This volume traces the life, thought and work of Ralph Waldo Emerson, a giant of American intellectual history, whose transforming ideas greatly strengthened the two leading reform issues of his day: abolition and women’s rights. A broad and deep, yet cautious revolutionary, he spoke about a spectrum of inner and outer realities—personal, philosophical, theological and cultural—all of which gave his mid-career turn to political and social issues their immediate and lasting power.
This multi-authored study frankly explores Emerson's private prejudices against blacks and women, held at the same time as he was publicly championing their causes. Such a juxtaposition freshly charts the evolution of Emerson's slow but steady application of his early neo-idealism to emancipating blacks and freeing women from social bondage. His shift from philosopher to active reformer had lasting effects not only in America but also abroad.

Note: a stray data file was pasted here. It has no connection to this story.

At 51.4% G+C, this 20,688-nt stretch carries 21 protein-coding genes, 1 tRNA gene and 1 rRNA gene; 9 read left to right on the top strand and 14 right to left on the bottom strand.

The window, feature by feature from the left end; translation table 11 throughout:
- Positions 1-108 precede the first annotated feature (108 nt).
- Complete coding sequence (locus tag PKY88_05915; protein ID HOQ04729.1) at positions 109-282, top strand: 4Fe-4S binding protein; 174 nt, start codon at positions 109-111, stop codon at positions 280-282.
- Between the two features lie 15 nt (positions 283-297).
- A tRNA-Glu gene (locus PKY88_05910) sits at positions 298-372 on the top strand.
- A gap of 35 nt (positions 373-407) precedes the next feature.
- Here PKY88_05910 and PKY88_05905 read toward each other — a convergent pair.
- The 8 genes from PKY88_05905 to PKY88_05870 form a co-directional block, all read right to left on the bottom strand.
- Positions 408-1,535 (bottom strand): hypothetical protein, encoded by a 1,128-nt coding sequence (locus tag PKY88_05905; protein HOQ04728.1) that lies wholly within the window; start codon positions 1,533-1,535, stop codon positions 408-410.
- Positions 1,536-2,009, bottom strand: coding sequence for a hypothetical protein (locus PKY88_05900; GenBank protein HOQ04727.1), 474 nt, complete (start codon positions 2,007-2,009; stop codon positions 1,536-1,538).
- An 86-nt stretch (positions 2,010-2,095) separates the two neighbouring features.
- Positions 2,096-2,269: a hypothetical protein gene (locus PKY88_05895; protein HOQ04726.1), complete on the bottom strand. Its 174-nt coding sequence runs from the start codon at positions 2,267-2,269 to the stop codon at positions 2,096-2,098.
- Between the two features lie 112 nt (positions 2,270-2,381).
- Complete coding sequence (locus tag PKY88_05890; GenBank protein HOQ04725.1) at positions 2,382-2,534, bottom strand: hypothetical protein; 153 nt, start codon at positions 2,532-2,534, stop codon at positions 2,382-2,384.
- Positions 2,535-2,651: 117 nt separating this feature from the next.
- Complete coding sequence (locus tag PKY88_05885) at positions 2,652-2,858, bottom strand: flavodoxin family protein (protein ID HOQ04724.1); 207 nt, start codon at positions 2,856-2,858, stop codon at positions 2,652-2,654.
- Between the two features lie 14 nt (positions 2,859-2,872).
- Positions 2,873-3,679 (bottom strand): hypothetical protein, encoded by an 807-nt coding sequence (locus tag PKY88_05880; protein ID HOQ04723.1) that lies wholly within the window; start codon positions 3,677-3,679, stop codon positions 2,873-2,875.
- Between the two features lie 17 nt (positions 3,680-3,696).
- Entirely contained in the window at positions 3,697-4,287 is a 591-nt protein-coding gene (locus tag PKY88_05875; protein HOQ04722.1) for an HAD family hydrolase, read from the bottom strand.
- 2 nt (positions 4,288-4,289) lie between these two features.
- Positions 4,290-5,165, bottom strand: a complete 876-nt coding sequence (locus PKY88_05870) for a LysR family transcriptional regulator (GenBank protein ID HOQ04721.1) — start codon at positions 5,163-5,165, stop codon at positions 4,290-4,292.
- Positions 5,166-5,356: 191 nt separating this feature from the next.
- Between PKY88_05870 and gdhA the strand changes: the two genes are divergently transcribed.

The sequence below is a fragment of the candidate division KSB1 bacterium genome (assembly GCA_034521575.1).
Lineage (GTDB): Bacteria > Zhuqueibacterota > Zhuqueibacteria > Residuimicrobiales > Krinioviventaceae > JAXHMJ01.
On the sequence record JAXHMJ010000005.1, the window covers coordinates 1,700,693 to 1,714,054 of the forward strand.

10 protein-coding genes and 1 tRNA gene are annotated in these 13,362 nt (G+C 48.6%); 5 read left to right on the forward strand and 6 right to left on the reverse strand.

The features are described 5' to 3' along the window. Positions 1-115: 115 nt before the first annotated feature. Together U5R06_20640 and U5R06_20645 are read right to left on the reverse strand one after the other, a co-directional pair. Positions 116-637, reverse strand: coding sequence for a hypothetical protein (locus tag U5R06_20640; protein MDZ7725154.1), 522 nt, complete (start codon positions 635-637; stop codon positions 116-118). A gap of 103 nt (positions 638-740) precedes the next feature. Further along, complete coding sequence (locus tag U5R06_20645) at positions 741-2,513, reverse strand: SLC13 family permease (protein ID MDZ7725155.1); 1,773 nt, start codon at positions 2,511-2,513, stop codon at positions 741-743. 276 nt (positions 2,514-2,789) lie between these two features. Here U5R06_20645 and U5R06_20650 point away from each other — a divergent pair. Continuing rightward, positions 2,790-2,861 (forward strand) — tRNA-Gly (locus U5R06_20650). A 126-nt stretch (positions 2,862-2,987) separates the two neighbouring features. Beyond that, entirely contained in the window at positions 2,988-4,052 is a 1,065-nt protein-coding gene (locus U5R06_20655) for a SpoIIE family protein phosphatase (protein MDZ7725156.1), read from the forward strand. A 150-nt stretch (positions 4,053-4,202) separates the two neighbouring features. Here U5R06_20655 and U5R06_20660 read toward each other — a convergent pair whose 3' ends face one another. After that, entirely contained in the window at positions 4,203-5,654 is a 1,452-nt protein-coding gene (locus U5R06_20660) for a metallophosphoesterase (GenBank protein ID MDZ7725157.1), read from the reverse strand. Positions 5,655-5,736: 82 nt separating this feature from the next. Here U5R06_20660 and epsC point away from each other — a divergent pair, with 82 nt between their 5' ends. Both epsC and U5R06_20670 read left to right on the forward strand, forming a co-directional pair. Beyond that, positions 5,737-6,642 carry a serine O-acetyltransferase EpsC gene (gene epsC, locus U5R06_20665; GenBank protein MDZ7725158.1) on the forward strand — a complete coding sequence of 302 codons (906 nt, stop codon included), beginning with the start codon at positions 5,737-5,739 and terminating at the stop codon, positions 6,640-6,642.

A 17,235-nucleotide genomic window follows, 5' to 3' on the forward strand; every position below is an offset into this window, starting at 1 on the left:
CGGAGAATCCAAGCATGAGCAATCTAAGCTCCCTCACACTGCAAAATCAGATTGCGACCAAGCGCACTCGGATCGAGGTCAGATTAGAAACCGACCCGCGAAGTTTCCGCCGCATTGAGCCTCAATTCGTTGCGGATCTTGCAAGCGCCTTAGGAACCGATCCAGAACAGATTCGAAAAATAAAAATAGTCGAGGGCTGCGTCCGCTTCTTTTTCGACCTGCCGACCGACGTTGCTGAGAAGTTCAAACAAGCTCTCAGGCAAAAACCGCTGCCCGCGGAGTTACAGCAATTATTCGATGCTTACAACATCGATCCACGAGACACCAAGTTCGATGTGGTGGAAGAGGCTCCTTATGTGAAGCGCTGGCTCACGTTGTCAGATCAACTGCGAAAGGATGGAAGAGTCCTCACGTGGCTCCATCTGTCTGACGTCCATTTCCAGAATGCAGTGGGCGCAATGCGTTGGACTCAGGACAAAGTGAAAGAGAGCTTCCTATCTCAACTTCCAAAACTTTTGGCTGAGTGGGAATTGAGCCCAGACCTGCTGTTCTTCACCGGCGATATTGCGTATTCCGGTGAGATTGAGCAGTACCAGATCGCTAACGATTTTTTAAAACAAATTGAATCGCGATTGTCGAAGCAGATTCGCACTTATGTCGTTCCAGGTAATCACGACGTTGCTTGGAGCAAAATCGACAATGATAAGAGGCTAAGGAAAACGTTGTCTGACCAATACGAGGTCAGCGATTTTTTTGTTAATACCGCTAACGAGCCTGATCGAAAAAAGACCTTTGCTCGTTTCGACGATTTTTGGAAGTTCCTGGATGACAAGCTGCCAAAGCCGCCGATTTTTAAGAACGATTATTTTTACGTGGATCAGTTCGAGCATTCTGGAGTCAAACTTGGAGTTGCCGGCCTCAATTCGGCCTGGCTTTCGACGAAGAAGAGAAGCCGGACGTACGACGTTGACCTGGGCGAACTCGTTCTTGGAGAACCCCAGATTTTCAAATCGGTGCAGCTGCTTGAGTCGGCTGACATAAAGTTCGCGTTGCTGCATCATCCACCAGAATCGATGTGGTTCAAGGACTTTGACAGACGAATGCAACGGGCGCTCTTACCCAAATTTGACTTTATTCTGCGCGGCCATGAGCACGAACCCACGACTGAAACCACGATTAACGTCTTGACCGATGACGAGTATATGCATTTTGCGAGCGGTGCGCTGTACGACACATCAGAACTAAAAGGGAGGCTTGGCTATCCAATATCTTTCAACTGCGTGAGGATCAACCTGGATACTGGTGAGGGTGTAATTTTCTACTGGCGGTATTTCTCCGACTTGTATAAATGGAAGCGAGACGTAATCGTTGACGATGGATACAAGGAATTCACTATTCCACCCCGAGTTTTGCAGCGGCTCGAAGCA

In the U.S. Emerson influenced such diverse figures as Thoreau, Whitman, Dickinson and William James; in Europe, Mickiewicz, Wilde, Kipling, Nietzsche and Camus. He also had many leading followers in India and Japan. The book includes 166 illustrations, among them eight custom-made maps of Emerson's haunts and wide-ranging lecture itineraries. It also includes a new four-part chronological table of his life, notable national and international events, and major inventions.
Mr. Emerson's Revolution provides essential reading for students and teachers of American intellectual history, the abolitionist struggle and the women’s rights movement?and for anyone interested in the nineteenth-century roots of these seismic social changes.
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